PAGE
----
We’ll pause here briefly, leaving Russell and Sara to move into their new East Adams home, and pay a Happy Birthday tribute to the woman who impacted all of our lives in more ways than she ever knew. Jessie Mae West Evans would be 116 years old today. She was born into a simple, rural world near Durant in the fall of 1895 and followed her older sister, Olive (“Big”) Stott, to Greenwood after their father died in 1911. She took some business courses, got a job as a secretary in a Greenwood insurance agency and met her future husband, Howard Evans, in the same little Walthall Street house where Sara and Russell would have their first apartment. Their marriage in 1916 was quick and simple and followed by 16 years in Greenwood and Jackson and five wonderful children. Jessie struggled through early, sudden widowhood, losing Howard when she was barely 37. She managed to raise those children with the help of Big and Uncle Roy and something more intangible: All of those children seemed determined to never, never disappoint Jessie or bring any hint of disgrace into their “borrowed” home on East Washington. They worked hard, made the sacrifices that must be made when 12 people are crowded into a home meant for 5, filled that house with wonderful memories, and one by one found mates who shared their values and fit right into our family. Jessie was always saying that some friend or another had “raised those children right,” and I hope she occasionally looked in the mirror and said those same words.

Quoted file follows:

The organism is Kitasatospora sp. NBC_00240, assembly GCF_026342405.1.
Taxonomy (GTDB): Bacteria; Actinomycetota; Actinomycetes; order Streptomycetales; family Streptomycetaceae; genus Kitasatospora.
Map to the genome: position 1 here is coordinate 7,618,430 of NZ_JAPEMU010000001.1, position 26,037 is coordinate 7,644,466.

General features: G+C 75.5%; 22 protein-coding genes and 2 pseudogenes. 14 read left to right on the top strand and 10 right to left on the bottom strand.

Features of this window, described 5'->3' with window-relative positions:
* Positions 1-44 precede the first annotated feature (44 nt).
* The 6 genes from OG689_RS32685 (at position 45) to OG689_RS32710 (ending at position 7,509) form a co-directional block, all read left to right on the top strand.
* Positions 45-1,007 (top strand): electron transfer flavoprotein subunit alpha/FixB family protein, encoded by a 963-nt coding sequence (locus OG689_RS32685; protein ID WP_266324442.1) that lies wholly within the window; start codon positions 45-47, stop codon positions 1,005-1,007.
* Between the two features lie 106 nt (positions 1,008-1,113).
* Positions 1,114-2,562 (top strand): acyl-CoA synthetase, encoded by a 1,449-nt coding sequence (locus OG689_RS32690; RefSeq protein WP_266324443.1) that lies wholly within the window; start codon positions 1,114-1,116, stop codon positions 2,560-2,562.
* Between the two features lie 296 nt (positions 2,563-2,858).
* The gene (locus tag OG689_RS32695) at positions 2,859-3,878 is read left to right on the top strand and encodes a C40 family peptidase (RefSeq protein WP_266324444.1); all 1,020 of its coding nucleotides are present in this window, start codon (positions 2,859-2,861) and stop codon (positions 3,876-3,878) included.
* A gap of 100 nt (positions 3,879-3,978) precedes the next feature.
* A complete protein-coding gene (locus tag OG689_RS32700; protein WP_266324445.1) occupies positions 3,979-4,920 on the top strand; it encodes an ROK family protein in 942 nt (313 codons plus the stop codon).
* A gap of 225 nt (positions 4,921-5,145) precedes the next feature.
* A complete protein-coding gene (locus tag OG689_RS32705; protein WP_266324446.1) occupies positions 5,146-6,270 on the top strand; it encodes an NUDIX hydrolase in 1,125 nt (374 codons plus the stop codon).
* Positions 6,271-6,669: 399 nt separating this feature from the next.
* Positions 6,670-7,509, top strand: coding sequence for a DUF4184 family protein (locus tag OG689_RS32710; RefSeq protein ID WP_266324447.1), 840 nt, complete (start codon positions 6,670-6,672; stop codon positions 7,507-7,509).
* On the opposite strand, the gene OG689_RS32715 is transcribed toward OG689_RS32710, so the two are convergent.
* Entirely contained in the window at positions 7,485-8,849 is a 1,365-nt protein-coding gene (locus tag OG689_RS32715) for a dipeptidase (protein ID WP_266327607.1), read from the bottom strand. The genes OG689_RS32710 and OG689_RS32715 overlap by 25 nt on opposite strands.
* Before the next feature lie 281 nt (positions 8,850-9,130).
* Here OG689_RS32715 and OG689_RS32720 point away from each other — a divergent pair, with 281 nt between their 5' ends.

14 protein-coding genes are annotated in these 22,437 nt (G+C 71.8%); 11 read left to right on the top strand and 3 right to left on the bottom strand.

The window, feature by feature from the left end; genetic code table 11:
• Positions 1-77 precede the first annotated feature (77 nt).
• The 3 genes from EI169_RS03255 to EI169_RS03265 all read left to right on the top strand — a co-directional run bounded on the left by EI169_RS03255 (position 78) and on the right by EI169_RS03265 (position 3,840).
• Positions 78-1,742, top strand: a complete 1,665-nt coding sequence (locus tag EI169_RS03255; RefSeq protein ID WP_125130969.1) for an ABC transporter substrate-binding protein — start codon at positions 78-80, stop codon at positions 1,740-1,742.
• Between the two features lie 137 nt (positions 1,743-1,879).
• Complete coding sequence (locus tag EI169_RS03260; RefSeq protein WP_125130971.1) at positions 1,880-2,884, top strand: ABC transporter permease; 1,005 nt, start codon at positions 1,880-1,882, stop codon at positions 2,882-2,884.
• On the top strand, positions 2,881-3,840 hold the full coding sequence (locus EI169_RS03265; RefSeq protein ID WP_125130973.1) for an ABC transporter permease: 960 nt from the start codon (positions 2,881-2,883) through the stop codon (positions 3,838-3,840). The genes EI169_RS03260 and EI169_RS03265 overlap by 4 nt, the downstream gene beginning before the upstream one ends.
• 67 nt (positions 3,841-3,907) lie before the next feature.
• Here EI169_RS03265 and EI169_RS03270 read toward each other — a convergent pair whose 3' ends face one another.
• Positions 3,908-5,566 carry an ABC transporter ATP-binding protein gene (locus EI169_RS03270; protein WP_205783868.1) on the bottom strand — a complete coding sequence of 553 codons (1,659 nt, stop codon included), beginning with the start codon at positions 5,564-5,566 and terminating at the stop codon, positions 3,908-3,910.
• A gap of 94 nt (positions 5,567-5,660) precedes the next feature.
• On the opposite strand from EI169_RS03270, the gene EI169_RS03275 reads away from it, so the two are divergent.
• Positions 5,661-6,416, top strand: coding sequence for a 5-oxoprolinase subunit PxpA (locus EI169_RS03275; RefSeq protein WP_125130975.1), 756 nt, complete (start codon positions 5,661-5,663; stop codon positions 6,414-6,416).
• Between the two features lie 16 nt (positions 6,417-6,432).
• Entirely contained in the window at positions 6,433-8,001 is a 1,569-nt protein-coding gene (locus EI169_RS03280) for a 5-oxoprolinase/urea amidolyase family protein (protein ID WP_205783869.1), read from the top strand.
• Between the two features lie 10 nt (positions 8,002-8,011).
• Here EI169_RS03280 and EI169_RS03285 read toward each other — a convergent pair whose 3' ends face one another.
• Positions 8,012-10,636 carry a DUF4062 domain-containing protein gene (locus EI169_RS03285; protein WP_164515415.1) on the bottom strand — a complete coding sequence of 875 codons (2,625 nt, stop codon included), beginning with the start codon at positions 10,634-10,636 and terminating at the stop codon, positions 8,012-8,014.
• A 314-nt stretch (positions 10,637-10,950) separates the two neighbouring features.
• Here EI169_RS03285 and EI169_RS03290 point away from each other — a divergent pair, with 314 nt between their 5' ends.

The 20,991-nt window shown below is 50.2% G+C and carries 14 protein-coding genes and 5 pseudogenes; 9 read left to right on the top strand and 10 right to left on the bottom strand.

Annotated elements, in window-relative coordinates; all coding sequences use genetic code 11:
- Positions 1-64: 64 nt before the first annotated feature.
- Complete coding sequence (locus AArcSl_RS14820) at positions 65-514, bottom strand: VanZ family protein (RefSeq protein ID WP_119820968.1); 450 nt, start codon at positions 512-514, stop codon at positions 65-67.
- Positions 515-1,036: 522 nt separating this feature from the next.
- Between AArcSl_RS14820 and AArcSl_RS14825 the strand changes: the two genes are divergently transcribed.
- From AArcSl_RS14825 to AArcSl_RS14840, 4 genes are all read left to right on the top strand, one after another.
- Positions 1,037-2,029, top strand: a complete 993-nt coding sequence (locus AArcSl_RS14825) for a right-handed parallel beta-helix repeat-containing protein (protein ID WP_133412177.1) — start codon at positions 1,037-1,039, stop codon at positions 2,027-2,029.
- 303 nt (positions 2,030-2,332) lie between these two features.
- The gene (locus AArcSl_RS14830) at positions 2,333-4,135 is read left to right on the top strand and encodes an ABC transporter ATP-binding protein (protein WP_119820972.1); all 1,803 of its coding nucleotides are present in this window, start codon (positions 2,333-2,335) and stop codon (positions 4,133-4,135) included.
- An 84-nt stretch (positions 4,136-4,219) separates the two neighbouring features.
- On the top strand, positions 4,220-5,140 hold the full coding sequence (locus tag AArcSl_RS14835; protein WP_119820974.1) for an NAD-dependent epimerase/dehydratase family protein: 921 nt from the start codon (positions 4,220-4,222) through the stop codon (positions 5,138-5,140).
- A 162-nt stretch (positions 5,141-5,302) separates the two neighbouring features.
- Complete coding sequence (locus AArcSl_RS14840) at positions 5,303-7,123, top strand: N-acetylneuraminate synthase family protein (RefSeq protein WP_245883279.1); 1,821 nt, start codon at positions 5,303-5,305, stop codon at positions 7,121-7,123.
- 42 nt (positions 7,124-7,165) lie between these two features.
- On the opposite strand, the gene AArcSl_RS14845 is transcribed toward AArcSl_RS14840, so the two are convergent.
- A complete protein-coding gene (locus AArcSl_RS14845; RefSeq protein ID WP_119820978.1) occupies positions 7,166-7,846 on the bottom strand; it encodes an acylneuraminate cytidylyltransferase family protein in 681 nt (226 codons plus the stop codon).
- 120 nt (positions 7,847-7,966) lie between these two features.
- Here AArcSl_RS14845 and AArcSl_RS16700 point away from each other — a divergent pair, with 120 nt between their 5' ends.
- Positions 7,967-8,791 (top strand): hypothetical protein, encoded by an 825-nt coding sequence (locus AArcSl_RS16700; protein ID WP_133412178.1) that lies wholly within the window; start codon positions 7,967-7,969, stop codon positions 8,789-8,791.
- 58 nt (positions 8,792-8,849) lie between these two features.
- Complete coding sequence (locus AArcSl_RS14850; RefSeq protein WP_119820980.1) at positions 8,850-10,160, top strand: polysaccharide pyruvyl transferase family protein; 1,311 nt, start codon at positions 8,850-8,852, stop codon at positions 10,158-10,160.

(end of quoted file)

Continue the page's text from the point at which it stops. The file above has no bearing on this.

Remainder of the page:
Jessie loved puppies and kittens and even welcomed a family of possums that moved in by her back stoop on West Claiborne. She loved sweets and bottled Cokes and onion burgers and “Gunsmoke” and “As the World Turns” and Lawrence Welk and Ladies Home Journal and The Saturday Evening Post and Pond’s Cold Cream and dark blue Keds and fancy dolls and her grandchildren, especially me. (Sorry, you other 7, but it’s my blog). I never heard her raise her voice, not once. And her voice was rarely heard after a stroke left her nearly mute and frustrated in her final year. But when I went in to see her for the last time, in the summer of 1983, and told her I was expecting my first child, her eyes lit up and she very clearly said, “Oh, a little girl.” I thought she was talking about me, until Emily was born, just three months after she died. She wasn’t talking about me; she was blessing the next baby coming along. I cherish that.
I only knew one of my grandparents. My maternal grandfather died in 1932, my paternal grandmother in 1922 and my paternal grandfather in 1945. But Jessie, my Granny, was such a warm, loving paragon of everything a grandmother should be that I never felt shorted in any way. In the great game of life, I not only won the parent lottery, I also won the aunts, uncles and grandparent lottery. So Happy Birthday, Granny. You were the best.